3. I applied \eqref{4} on \eqref{12}, cannot get \eqref{13}.
  4. All the calculations lead to equation \eqref{12}, what is the point of this? Is it just to show something that is traceless? I don't get the point.
  5. Just to confirm, in the end he wants to construct a traceless Hermitian $2\times2$ matrix that transforms under $\rm SU(2)$, but I still cannot see the connection of this statement to his constructions/calculations. Can anyone explain more on this?
  • $\begingroup$ He proves to you, by explicit calculation, that $\zeta\xi^* \rightarrow {\zeta\xi^*} ' = U \zeta \xi^*$. He writes explicitly what the transformation means. Have you seen $-\zeta U \zeta =U^*$ ? $\endgroup$ Dec 12, 2020 at 14:38
  • 1
    $\begingroup$ @CosmasZachos So $\zeta \xi^*$ transforms in the same way as $\xi$ in such a way that $\zeta \xi^* \rightarrow U\zeta \xi^*$ which is the same as how $\xi$ transforms, $\xi \rightarrow U\xi$, and that is how $\rm{SU(2)}$ transformation would look like. Is that correct? $\endgroup$
    – mathemania
    Dec 12, 2020 at 15:10
  • $\begingroup$ Yes, of course; that is what the author says and it is evidently true. $\endgroup$ Dec 12, 2020 at 15:13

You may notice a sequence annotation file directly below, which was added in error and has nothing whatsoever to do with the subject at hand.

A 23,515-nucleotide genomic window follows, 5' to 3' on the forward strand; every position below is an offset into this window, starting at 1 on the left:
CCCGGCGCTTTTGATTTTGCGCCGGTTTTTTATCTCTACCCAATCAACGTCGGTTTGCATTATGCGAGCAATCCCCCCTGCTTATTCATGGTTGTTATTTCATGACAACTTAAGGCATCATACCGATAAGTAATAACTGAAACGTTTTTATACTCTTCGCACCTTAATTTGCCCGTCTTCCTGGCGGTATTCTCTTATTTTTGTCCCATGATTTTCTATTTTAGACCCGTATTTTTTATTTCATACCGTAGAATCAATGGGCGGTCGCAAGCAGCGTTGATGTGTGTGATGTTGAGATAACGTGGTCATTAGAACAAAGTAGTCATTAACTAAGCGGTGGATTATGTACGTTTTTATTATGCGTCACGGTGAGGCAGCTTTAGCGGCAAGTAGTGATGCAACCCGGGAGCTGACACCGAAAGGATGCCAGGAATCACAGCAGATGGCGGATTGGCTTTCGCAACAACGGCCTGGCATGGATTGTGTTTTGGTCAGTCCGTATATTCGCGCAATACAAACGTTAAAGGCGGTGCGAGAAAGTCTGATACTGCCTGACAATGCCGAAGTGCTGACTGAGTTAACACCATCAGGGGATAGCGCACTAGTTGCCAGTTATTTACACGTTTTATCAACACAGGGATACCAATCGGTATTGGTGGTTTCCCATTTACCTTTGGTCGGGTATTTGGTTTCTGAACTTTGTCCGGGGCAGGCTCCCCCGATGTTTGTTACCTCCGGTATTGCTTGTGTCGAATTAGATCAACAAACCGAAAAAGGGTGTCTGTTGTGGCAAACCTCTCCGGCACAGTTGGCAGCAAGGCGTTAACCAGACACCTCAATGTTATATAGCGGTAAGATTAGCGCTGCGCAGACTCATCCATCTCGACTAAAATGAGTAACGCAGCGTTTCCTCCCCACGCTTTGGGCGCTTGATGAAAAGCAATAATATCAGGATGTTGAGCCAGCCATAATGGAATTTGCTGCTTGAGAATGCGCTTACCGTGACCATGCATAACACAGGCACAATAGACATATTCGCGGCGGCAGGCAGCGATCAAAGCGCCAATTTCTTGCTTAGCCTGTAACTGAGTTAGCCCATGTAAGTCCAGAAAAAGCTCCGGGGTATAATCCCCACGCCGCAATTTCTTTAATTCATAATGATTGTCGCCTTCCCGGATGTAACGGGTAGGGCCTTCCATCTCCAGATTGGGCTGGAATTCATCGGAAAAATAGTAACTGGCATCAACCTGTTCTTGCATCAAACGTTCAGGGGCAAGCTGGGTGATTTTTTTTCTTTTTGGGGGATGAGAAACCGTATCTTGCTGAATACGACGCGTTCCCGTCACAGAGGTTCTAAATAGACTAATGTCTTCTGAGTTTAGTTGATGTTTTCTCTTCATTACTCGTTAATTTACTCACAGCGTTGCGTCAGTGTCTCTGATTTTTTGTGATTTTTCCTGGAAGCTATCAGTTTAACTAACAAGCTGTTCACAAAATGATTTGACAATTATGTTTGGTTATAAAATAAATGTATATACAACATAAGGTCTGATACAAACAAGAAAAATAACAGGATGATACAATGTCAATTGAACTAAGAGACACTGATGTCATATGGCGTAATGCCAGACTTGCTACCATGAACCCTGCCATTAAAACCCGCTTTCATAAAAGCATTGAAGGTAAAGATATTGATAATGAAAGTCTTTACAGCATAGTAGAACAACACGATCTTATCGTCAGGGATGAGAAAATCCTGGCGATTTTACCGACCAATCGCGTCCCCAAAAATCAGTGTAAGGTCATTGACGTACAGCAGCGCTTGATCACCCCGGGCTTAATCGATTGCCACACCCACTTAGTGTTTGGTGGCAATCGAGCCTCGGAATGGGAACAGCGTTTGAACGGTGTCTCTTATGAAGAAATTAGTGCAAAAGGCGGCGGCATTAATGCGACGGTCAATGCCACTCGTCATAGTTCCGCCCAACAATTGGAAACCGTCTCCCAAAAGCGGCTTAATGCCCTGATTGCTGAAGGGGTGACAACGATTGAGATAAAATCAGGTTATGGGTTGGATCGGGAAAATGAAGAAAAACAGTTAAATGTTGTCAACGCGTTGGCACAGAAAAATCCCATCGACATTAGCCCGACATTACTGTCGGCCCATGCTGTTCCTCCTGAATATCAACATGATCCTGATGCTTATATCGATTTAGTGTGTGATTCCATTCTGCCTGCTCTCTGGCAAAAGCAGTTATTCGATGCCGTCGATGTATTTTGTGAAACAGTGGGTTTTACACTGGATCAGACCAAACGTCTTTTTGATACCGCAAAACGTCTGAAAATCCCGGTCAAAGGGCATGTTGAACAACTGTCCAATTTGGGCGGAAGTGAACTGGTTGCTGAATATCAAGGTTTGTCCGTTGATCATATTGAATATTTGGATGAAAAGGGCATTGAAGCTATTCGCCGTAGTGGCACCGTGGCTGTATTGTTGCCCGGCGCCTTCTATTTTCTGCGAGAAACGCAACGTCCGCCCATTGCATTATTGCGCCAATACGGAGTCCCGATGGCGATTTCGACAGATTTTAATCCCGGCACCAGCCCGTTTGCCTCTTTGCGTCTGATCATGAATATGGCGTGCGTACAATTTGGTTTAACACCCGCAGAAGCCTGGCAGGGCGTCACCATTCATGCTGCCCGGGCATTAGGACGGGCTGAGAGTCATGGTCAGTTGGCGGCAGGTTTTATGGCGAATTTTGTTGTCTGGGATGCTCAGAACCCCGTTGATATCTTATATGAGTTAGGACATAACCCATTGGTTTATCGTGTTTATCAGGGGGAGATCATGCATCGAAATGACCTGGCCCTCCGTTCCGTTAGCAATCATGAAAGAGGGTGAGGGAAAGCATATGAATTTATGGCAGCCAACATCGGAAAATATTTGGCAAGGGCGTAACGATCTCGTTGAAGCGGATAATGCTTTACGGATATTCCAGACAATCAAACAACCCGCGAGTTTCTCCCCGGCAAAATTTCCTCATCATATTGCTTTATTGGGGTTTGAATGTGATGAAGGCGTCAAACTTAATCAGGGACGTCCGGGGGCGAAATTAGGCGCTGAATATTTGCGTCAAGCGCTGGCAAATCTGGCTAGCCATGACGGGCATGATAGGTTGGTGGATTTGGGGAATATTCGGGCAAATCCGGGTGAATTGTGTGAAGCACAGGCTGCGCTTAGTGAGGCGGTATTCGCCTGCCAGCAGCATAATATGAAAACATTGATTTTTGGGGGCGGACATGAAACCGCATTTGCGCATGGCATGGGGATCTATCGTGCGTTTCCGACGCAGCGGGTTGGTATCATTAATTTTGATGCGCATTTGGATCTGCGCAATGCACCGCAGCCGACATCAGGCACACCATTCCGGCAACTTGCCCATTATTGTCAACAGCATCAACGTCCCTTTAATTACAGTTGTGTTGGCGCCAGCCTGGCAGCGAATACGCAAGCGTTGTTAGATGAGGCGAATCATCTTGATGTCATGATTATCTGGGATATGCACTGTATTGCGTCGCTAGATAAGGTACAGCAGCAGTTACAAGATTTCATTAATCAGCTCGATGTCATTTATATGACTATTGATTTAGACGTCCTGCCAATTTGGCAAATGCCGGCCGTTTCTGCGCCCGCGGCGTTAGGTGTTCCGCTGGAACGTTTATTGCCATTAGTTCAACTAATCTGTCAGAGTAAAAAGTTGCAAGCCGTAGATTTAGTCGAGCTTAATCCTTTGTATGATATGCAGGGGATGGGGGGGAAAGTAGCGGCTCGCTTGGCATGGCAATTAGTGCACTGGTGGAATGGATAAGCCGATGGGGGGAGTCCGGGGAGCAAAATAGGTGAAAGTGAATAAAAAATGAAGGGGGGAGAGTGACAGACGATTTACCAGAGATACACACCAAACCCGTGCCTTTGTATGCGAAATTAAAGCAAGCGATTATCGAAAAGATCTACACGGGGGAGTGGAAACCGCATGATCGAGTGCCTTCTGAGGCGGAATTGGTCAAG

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    $\begingroup$ Is it not the case that the matrix on the RHS of (12) (Ryder's (2.47)), call it $-H$, is absolutely not Hermitian, and can't be, but in the book after the section quoted in the question he actually says he wants to identify $h$ (Hermitian) and $H$ (not Hermitian), but you absolutely cannot identify them if this is the case. If so some of his derivation is basically irrelevant/useless, there is no reason for him to construct (12). This point also seems to have been noticed here. $\endgroup$
    – bolbteppa
    Sep 15, 2021 at 16:34
  • 1
    $\begingroup$ These notes do a better job of this and a better job of Ryder's Lorentz section. $\endgroup$
    – bolbteppa
    Sep 15, 2021 at 16:36

2 Answers 2


I do not have that text, and I would rather not shadow-box with its logic. There are better ways to introduce the SU(2) conjugate doublet representation, $\tilde \xi\equiv \zeta \xi^*$, linked to, e.g. this or this.

  1. He is using the special form of U, (3), dictated by unitarity, to demonstrate what he claims, namely that $\xi \sim \tilde \xi$, (10). However, he is dangerously misleading, in that the "magic" you observe here, reality of representations, does not carry through for other SU(N)s. The conjugate representation is equivalent to the fundamental only for SU(2).

  2. It is due to the conjugacy isomorphism of the SU(2) Lie algebra, $[\sigma_j,\sigma_k]=2i\epsilon_{jkl}\sigma_l$, invariant under $\zeta^{-1} \sigma^k\zeta =- \sigma^{k~*}$, whence $\zeta^{-1} U\zeta = U^*$. This is reviewed in good texts (Li & Cheng, (4.71), etc..) and several questions on this site. Take it as a given if not obvious—the "magic" above.

  3. I'm not sure I can second-guess the author's pedagogy. He is demonstrating that $\xi \tilde{\xi}^\dagger$ transforms like (6), $\xi \xi^\dagger$, whence you really should be able to see the two dyadics transforming identically, (~), as claimed!